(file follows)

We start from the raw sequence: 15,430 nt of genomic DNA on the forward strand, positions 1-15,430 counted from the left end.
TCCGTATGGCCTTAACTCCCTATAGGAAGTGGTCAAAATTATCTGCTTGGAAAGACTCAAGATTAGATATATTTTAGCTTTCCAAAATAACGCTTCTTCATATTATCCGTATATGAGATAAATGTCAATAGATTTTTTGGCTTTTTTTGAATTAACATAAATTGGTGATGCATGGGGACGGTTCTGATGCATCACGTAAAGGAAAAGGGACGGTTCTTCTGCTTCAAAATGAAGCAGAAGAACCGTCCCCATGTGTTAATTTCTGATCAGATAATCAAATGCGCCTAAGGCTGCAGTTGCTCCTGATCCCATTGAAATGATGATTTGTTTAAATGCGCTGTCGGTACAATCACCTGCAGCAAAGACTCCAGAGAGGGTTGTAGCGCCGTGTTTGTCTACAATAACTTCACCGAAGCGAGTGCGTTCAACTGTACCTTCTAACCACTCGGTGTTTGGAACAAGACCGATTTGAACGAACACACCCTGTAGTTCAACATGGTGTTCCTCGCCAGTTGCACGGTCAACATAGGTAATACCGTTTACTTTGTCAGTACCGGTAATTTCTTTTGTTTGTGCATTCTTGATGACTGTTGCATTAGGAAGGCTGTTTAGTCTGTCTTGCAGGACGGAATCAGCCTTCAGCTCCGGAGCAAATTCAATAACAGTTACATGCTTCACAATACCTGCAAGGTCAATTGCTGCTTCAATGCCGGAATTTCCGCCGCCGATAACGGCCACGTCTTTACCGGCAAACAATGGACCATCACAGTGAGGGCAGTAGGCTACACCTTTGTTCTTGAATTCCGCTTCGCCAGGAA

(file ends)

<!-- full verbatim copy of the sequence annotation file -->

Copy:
We start from the raw sequence: 15,430 nt of genomic DNA on the forward strand, positions 1-15,430 counted from the left end.
TCCGTATGGCCTTAACTCCCTATAGGAAGTGGTCAAAATTATCTGCTTGGAAAGACTCAAGATTAGATATATTTTAGCTTTCCAAAATAACGCTTCTTCATATTATCCGTATATGAGATAAATGTCAATAGATTTTTTGGCTTTTTTTGAATTAACATAAATTGGTGATGCATGGGGACGGTTCTGATGCATCACGTAAAGGAAAAGGGACGGTTCTTCTGCTTCAAAATGAAGCAGAAGAACCGTCCCCATGTGTTAATTTCTGATCAGATAATCAAATGCGCCTAAGGCTGCAGTTGCTCCTGATCCCATTGAAATGATGATTTGTTTAAATGCGCTGTCGGTACAATCACCTGCAGCAAAGACTCCAGAGAGGGTTGTAGCGCCGTGTTTGTCTACAATAACTTCACCGAAGCGAGTGCGTTCAACTGTACCTTCTAACCACTCGGTGTTTGGAACAAGACCGATTTGAACGAACACACCCTGTAGTTCAACATGGTGTTCCTCGCCAGTTGCACGGTCAACATAGGTAATACCGTTTACTTTGTCAGTACCGGTAATTTCTTTTGTTTGTGCATTCTTGATGACTGTTGCATTAGGAAGGCTGTTTAGTCTGTCTTGCAGGACGGAATCAGCCTTCAGCTCCGGAGCAAATTCAATAACAGTTACATGCTTCACAATACCTGCAAGGTCAATTGCTGCTTCAATGCCGGAATTTCCGCCGCCGATAACGGCCACGTCTTTACCGGCAAACAATGGACCATCACAGTGAGGGCAGTAGGCTACACCTTTGTTCTTGAATTCCGCTTCGCCAGGAA